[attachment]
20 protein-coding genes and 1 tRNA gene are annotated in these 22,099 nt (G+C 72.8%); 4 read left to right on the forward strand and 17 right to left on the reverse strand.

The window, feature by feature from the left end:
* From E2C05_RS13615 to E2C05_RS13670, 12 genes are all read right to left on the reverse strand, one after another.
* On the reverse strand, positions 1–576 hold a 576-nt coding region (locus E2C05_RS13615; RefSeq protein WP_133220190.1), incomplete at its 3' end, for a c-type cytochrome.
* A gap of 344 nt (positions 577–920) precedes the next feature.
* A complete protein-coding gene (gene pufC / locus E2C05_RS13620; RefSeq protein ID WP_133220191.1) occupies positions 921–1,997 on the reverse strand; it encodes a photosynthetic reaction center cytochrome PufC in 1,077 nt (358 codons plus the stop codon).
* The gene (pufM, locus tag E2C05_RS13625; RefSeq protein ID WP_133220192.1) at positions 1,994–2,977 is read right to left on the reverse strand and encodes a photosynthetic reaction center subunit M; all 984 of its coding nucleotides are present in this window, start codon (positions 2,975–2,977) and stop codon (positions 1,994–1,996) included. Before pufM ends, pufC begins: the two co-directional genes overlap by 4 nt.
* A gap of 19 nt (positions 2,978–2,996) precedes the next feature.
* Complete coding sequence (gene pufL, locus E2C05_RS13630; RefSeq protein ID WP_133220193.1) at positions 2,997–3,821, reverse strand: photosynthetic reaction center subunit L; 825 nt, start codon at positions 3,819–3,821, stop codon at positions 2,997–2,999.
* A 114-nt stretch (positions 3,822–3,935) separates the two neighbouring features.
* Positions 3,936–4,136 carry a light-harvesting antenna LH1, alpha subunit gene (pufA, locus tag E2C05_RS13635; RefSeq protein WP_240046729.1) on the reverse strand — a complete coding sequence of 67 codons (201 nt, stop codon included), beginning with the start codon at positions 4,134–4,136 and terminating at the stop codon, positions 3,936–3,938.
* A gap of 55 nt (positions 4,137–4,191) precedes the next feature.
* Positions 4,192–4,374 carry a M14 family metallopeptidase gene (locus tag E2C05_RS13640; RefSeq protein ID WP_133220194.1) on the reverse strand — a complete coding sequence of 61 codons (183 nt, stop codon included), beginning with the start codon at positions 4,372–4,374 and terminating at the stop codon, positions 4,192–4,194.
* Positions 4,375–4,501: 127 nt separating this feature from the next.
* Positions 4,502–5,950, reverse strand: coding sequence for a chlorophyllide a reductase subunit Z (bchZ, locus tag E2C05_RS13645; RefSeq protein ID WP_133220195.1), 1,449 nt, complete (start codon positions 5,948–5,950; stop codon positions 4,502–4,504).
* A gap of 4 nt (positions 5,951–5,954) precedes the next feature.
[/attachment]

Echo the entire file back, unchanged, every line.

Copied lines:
20 protein-coding genes and 1 tRNA gene are annotated in these 22,099 nt (G+C 72.8%); 4 read left to right on the forward strand and 17 right to left on the reverse strand.

The window, feature by feature from the left end:
* From E2C05_RS13615 to E2C05_RS13670, 12 genes are all read right to left on the reverse strand, one after another.
* On the reverse strand, positions 1–576 hold a 576-nt coding region (locus E2C05_RS13615; RefSeq protein WP_133220190.1), incomplete at its 3' end, for a c-type cytochrome.
* A gap of 344 nt (positions 577–920) precedes the next feature.
* A complete protein-coding gene (gene pufC / locus E2C05_RS13620; RefSeq protein ID WP_133220191.1) occupies positions 921–1,997 on the reverse strand; it encodes a photosynthetic reaction center cytochrome PufC in 1,077 nt (358 codons plus the stop codon).
* The gene (pufM, locus tag E2C05_RS13625; RefSeq protein ID WP_133220192.1) at positions 1,994–2,977 is read right to left on the reverse strand and encodes a photosynthetic reaction center subunit M; all 984 of its coding nucleotides are present in this window, start codon (positions 2,975–2,977) and stop codon (positions 1,994–1,996) included. Before pufM ends, pufC begins: the two co-directional genes overlap by 4 nt.
* A gap of 19 nt (positions 2,978–2,996) precedes the next feature.
* Complete coding sequence (gene pufL, locus E2C05_RS13630; RefSeq protein ID WP_133220193.1) at positions 2,997–3,821, reverse strand: photosynthetic reaction center subunit L; 825 nt, start codon at positions 3,819–3,821, stop codon at positions 2,997–2,999.
* A 114-nt stretch (positions 3,822–3,935) separates the two neighbouring features.
* Positions 3,936–4,136 carry a light-harvesting antenna LH1, alpha subunit gene (pufA, locus tag E2C05_RS13635; RefSeq protein WP_240046729.1) on the reverse strand — a complete coding sequence of 67 codons (201 nt, stop codon included), beginning with the start codon at positions 4,134–4,136 and terminating at the stop codon, positions 3,936–3,938.
* A gap of 55 nt (positions 4,137–4,191) precedes the next feature.
* Positions 4,192–4,374 carry a M14 family metallopeptidase gene (locus tag E2C05_RS13640; RefSeq protein ID WP_133220194.1) on the reverse strand — a complete coding sequence of 61 codons (183 nt, stop codon included), beginning with the start codon at positions 4,372–4,374 and terminating at the stop codon, positions 4,192–4,194.
* Positions 4,375–4,501: 127 nt separating this feature from the next.
* Positions 4,502–5,950, reverse strand: coding sequence for a chlorophyllide a reductase subunit Z (bchZ, locus tag E2C05_RS13645; RefSeq protein ID WP_133220195.1), 1,449 nt, complete (start codon positions 5,948–5,950; stop codon positions 4,502–4,504).
* A gap of 4 nt (positions 5,951–5,954) precedes the next feature.